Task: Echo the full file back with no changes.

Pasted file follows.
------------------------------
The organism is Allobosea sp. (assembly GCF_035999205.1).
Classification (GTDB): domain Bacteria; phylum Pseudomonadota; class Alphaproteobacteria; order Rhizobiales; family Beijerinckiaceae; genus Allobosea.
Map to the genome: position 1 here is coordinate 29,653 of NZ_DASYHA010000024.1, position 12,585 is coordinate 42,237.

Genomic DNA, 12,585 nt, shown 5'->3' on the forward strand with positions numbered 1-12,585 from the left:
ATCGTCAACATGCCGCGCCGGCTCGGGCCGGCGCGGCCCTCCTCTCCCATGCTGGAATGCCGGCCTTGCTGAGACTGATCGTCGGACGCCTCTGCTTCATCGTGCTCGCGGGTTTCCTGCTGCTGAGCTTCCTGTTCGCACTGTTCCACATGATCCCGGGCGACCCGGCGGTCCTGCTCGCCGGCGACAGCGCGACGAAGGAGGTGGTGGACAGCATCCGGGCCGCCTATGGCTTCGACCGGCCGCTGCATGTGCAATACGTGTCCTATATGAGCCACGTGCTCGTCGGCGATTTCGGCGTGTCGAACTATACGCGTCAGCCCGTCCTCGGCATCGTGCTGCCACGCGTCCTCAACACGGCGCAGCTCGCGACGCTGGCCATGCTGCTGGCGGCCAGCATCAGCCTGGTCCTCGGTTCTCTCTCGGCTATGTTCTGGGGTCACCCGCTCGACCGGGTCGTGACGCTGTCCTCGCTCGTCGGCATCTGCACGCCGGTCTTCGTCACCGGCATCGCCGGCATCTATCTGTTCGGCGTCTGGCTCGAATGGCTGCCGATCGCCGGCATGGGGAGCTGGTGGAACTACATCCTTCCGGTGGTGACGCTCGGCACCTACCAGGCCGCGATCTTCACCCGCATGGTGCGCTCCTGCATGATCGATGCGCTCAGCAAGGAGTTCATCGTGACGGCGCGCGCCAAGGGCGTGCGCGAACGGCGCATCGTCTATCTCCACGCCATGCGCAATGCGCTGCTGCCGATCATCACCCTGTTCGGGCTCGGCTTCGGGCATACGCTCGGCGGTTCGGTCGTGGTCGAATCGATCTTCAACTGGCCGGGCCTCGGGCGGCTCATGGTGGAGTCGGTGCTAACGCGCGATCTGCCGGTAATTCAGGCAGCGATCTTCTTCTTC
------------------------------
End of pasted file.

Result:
The organism is Allobosea sp. (assembly GCF_035999205.1).
Classification (GTDB): domain Bacteria; phylum Pseudomonadota; class Alphaproteobacteria; order Rhizobiales; family Beijerinckiaceae; genus Allobosea.
Map to the genome: position 1 here is coordinate 29,653 of NZ_DASYHA010000024.1, position 12,585 is coordinate 42,237.

Genomic DNA, 12,585 nt, shown 5'->3' on the forward strand with positions numbered 1-12,585 from the left:
ATCGTCAACATGCCGCGCCGGCTCGGGCCGGCGCGGCCCTCCTCTCCCATGCTGGAATGCCGGCCTTGCTGAGACTGATCGTCGGACGCCTCTGCTTCATCGTGCTCGCGGGTTTCCTGCTGCTGAGCTTCCTGTTCGCACTGTTCCACATGATCCCGGGCGACCCGGCGGTCCTGCTCGCCGGCGACAGCGCGACGAAGGAGGTGGTGGACAGCATCCGGGCCGCCTATGGCTTCGACCGGCCGCTGCATGTGCAATACGTGTCCTATATGAGCCACGTGCTCGTCGGCGATTTCGGCGTGTCGAACTATACGCGTCAGCCCGTCCTCGGCATCGTGCTGCCACGCGTCCTCAACACGGCGCAGCTCGCGACGCTGGCCATGCTGCTGGCGGCCAGCATCAGCCTGGTCCTCGGTTCTCTCTCGGCTATGTTCTGGGGTCACCCGCTCGACCGGGTCGTGACGCTGTCCTCGCTCGTCGGCATCTGCACGCCGGTCTTCGTCACCGGCATCGCCGGCATCTATCTGTTCGGCGTCTGGCTCGAATGGCTGCCGATCGCCGGCATGGGGAGCTGGTGGAACTACATCCTTCCGGTGGTGACGCTCGGCACCTACCAGGCCGCGATCTTCACCCGCATGGTGCGCTCCTGCATGATCGATGCGCTCAGCAAGGAGTTCATCGTGACGGCGCGCGCCAAGGGCGTGCGCGAACGGCGCATCGTCTATCTCCACGCCATGCGCAATGCGCTGCTGCCGATCATCACCCTGTTCGGGCTCGGCTTCGGGCATACGCTCGGCGGTTCGGTCGTGGTCGAATCGATCTTCAACTGGCCGGGCCTCGGGCGGCTCATGGTGGAGTCGGTGCTAACGCGCGATCTGCCGGTAATTCAGGCAGCGATCTTCTTCTTC